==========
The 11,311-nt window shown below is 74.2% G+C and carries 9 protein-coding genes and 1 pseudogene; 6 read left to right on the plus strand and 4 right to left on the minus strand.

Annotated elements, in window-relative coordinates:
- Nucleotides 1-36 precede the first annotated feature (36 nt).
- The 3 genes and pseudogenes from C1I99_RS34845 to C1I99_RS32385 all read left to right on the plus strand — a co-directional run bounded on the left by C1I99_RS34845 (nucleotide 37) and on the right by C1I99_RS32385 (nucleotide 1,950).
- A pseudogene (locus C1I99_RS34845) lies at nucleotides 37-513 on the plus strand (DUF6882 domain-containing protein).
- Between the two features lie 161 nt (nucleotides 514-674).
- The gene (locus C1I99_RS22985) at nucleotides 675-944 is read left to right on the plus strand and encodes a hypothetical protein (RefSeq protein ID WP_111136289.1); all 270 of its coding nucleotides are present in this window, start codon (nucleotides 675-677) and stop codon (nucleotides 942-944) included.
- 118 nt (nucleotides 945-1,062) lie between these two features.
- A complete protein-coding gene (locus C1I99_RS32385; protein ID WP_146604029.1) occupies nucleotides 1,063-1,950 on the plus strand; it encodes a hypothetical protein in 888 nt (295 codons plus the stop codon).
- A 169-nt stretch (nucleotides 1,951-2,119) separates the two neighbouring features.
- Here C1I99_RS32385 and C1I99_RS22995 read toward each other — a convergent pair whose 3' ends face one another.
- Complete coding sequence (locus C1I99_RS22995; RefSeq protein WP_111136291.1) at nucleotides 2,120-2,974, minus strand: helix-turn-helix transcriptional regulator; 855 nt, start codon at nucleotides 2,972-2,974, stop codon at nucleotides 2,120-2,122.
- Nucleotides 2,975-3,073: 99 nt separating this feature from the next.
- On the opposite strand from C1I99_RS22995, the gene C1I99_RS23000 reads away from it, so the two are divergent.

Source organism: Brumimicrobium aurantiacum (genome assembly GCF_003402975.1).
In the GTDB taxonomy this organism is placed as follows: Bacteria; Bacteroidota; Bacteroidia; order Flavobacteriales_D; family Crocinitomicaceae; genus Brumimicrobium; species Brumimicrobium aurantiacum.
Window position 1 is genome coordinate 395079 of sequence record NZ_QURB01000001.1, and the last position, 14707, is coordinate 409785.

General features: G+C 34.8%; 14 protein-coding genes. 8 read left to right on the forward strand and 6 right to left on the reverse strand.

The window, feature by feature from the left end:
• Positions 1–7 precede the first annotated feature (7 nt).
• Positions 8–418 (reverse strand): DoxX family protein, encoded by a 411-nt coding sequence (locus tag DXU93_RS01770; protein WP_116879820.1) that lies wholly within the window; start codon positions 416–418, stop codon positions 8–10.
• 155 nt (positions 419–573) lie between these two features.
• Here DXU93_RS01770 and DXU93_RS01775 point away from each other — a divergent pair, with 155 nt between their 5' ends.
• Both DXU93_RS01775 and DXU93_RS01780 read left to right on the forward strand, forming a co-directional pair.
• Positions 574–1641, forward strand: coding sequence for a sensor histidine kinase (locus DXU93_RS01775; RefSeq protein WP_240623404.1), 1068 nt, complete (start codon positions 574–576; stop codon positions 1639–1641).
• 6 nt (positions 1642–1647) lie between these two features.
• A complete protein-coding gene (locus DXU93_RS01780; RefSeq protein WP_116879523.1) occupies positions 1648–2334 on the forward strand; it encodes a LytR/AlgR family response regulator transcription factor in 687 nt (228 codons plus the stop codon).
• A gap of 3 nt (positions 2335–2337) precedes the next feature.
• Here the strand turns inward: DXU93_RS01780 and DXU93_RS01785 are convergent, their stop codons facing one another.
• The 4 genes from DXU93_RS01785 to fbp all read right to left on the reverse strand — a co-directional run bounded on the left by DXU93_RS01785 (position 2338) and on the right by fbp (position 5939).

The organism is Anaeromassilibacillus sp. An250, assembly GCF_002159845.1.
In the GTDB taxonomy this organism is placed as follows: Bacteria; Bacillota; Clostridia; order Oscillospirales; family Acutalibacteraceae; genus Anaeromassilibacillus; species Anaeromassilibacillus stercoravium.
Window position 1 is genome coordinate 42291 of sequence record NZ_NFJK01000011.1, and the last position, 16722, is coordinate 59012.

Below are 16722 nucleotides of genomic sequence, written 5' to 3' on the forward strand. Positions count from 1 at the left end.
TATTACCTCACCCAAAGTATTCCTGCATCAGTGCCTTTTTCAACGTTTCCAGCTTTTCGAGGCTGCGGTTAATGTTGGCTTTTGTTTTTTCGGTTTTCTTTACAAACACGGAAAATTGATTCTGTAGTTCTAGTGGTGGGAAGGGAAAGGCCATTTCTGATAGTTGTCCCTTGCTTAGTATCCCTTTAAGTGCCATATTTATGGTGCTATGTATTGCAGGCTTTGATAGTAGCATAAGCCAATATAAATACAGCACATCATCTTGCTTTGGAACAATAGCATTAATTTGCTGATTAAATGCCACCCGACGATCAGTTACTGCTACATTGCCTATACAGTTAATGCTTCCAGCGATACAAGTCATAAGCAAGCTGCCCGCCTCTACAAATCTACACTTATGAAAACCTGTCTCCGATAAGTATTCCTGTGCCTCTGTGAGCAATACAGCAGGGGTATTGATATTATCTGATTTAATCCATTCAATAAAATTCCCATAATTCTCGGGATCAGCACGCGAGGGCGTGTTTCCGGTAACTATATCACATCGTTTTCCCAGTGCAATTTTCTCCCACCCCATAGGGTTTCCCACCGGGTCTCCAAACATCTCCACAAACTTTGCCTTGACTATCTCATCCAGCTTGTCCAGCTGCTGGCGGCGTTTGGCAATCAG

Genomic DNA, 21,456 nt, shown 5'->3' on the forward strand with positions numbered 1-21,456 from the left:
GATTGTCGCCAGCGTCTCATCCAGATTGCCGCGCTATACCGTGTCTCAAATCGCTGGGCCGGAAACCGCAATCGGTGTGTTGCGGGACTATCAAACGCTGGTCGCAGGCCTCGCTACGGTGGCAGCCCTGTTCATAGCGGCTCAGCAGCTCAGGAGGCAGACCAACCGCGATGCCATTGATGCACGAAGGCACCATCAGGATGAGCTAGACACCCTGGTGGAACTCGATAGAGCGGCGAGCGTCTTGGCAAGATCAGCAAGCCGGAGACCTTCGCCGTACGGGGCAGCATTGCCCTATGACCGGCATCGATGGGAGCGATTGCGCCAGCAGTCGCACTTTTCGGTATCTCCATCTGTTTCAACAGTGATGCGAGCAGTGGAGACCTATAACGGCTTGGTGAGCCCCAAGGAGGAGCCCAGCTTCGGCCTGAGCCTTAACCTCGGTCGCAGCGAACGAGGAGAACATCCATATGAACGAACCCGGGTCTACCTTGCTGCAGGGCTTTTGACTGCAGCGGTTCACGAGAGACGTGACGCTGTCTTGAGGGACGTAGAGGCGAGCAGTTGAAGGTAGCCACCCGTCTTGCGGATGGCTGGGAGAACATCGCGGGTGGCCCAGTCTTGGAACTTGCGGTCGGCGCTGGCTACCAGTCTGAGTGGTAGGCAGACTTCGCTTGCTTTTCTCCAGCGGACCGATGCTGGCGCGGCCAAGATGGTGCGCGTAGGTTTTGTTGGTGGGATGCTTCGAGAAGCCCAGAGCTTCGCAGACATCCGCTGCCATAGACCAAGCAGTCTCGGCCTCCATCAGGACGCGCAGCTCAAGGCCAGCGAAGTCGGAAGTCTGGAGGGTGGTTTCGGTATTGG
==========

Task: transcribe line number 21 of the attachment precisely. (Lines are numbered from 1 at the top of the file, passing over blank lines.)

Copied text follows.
• Positions 8–418 (reverse strand): DoxX family protein, encoded by a 411-nt coding sequence (locus tag DXU93_RS01770; protein WP_116879820.1) that lies wholly within the window; start codon positions 416–418, stop codon positions 8–10.